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History of the Building

The main building in Lerchenfeld was built in 1913 by Fritz Schumacher for the then existing Kunstgewerbeschule (art school) and is a protected building, a listed monument.

In past years, extensive restructuring and conversion measures have taken place in the course of structural reform. For instance, the studio spaces on three axes have been largely restored to their original historical state, with the partitions which have taken place over the course of decades being removed, just as departments which relate to one another in content have been concentrated together spatially.

Recently, all analogue black and white and colour laboratories have been converted for the newly organised photography, typography and graphics department. Additionally, a combined seminar and studio room and a daylight room have been added. New to the teaching and workshop options are a digital colour laboratory and a graphic studio.

In the course of renovating and restructuring Lerchenfeld, the HFBK’s facilities have been temporarily divided between three sites. Aside from the main building, these are: areas in Wartenau and the former Frauenklinik in Finkenau.


Teaching Art Online at the HFBK

How the university brings together its artistic interdisciplinary study structure with digital formats and their possibilities.

HFBK Graduate Survey

Studying art - and what comes next? The clichéd images stand their ground: Those who have studied art either become taxi drivers, work in a bar or marry rich. But only very few people could really live from art – especially in times of global crises. The HFBK Hamburg wanted to know more about this and commissioned the Faculty of Economics and Social Sciences at the University of Hamburg to conduct a broad-based survey of its graduates from the last 15 years.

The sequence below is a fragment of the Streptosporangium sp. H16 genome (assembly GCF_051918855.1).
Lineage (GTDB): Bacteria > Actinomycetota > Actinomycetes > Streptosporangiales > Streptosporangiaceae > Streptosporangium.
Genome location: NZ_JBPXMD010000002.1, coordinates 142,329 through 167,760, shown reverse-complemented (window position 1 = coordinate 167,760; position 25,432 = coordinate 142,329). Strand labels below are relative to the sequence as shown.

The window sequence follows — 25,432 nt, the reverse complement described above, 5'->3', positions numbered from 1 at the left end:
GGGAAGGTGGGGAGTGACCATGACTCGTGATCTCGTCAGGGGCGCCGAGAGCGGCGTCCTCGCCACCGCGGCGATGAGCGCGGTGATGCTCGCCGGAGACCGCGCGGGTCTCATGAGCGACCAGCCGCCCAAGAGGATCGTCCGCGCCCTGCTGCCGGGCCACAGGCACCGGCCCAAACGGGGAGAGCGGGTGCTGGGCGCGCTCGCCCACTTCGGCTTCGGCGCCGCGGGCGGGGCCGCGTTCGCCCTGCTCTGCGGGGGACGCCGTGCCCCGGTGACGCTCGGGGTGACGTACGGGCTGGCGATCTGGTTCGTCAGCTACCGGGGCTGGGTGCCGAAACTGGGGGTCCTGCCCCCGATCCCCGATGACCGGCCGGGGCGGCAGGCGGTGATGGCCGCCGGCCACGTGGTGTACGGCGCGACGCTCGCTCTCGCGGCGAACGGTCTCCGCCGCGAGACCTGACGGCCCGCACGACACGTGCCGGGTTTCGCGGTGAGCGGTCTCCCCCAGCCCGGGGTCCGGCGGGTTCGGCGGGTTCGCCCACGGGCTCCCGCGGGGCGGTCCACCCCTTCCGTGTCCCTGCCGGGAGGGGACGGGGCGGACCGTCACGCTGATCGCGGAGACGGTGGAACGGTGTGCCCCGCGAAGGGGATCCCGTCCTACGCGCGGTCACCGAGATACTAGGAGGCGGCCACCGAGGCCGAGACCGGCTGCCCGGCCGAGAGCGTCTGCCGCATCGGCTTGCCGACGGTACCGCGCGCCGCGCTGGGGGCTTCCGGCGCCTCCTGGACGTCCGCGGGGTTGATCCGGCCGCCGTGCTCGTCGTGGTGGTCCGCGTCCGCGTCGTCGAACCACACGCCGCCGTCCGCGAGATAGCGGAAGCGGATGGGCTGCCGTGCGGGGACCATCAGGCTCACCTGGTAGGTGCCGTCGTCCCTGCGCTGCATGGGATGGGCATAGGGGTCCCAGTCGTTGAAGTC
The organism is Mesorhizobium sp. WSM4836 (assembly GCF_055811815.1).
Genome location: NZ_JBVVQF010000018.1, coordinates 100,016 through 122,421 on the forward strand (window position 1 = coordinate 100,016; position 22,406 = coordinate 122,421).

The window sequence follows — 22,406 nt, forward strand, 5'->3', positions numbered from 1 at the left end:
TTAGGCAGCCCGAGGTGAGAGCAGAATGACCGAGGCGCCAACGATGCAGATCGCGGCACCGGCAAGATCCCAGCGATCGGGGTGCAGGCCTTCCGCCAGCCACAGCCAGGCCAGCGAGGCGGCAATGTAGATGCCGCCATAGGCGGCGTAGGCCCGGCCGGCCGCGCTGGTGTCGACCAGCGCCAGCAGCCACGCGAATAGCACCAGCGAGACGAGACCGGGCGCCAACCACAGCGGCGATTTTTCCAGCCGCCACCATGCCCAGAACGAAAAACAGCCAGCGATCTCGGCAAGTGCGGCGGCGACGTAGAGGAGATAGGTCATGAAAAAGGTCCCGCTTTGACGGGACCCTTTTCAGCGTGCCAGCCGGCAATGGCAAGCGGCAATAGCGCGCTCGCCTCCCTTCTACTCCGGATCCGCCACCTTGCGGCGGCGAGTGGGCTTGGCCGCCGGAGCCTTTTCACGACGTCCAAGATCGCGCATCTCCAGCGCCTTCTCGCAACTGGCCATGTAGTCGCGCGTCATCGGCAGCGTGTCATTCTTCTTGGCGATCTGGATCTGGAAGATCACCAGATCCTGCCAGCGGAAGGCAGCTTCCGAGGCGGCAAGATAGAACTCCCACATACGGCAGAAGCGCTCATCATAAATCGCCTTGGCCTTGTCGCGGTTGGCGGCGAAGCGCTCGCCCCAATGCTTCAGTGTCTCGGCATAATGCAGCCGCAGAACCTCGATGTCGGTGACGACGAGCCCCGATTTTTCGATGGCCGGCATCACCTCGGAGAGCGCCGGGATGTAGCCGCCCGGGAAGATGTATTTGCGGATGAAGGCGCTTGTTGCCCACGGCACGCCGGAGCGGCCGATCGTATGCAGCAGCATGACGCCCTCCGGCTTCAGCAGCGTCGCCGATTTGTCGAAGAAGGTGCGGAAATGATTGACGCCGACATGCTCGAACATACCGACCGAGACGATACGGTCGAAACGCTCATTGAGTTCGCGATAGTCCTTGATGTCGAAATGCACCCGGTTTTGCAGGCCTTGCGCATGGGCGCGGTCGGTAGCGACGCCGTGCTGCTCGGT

Annual Exhibition 2020 at the HFBK

The HFBK’s traditional annual exhibition („Jahresausstellung“) opens in February every year. For three days the students – from first-years to post-graduates – present a broad spectrum of their current work and projects from all the different departments. All classrooms, studios and halls in the building are used. Interested visitors are cordially invited to gain an impression of the art currently being created at the HFBK.

How political is Social Design?

Social Design, as its own claim is often formulated, wants to address social grievances and ideally change them. Therefore, it sees itself as critical of society – and at the same time optimizes the existing. So what is the political dimension of Social Design – is it a motor for change or does it contribute to stabilizing and normalizing existing injustices?